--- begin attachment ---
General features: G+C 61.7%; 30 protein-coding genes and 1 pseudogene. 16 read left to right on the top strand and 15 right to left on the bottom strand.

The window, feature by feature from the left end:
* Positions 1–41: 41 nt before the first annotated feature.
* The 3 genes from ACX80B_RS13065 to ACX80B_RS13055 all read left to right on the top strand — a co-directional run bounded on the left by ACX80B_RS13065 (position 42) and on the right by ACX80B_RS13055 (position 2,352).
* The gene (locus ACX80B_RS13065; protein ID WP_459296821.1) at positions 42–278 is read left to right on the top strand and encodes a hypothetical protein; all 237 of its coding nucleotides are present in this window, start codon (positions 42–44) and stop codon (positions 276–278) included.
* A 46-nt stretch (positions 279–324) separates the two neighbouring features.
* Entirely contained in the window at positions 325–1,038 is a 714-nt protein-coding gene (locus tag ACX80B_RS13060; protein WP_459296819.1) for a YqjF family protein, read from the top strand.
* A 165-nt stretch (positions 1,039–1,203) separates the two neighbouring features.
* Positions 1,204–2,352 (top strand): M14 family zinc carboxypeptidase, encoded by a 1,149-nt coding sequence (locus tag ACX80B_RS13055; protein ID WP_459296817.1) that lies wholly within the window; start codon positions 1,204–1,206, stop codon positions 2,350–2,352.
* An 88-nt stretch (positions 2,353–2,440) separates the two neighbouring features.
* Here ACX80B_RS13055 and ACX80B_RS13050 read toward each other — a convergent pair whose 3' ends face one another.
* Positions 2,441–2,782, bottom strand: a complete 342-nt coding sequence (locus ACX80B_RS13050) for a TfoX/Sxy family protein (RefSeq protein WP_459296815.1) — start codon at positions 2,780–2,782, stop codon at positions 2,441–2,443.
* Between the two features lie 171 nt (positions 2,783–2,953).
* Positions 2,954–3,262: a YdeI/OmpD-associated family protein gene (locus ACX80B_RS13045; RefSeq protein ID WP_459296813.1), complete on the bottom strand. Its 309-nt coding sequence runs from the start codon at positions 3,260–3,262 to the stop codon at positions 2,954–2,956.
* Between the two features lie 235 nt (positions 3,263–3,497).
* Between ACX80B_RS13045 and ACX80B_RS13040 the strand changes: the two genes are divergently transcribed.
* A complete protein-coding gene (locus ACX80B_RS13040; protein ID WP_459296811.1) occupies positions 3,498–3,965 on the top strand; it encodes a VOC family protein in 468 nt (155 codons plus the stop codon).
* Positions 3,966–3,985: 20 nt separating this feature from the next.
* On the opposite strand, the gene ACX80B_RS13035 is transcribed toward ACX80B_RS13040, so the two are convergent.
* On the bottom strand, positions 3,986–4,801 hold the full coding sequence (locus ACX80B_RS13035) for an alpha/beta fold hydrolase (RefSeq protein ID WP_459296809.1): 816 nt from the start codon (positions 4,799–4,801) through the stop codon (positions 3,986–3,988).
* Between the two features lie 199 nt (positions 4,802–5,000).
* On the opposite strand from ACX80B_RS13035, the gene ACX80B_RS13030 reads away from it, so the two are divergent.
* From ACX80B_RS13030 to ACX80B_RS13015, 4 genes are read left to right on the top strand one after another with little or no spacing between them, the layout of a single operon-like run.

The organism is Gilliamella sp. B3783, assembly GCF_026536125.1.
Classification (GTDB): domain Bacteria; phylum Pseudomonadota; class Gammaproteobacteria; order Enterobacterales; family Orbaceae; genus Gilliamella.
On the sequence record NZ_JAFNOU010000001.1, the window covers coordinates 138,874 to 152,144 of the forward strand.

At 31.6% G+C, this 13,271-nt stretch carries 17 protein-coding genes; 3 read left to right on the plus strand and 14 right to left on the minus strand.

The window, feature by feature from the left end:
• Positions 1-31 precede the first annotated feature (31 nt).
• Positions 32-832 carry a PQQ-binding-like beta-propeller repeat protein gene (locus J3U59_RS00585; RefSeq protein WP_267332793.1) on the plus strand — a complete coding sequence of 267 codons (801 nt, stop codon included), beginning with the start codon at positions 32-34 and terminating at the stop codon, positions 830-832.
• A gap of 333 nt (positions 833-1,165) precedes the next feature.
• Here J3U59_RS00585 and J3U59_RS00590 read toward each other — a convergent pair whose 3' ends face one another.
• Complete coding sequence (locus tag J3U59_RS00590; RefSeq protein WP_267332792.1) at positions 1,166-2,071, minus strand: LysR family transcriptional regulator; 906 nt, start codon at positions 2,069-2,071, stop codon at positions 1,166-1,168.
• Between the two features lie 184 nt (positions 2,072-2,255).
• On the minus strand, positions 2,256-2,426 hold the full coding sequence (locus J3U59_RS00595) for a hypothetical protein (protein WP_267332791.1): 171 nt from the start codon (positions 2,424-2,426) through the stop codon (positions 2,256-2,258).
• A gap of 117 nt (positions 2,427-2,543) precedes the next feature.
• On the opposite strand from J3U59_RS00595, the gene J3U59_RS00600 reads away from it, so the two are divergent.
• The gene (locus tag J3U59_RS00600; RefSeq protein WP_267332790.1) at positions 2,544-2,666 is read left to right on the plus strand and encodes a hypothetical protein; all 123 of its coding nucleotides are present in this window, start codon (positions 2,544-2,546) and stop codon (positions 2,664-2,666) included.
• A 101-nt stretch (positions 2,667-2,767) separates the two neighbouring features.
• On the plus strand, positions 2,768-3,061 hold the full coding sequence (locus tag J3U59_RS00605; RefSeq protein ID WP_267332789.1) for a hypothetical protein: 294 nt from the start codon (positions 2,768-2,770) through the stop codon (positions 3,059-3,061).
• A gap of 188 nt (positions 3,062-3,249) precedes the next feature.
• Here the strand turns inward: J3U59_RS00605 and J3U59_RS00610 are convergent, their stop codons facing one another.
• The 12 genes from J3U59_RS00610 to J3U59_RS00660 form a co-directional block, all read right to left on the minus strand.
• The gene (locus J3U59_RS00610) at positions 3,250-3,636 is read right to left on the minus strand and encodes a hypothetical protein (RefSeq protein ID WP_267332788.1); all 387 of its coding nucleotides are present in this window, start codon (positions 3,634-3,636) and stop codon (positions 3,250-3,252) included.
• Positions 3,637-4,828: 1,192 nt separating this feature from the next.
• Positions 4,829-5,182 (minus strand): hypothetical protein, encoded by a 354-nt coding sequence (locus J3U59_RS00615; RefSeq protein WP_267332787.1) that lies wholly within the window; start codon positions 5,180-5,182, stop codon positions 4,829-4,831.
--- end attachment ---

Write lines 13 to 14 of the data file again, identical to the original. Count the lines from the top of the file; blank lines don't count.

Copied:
* Between the two features lie 171 nt (positions 2,783–2,953).
* Positions 2,954–3,262: a YdeI/OmpD-associated family protein gene (locus ACX80B_RS13045; RefSeq protein ID WP_459296813.1), complete on the bottom strand. Its 309-nt coding sequence runs from the start codon at positions 3,260–3,262 to the stop codon at positions 2,954–2,956.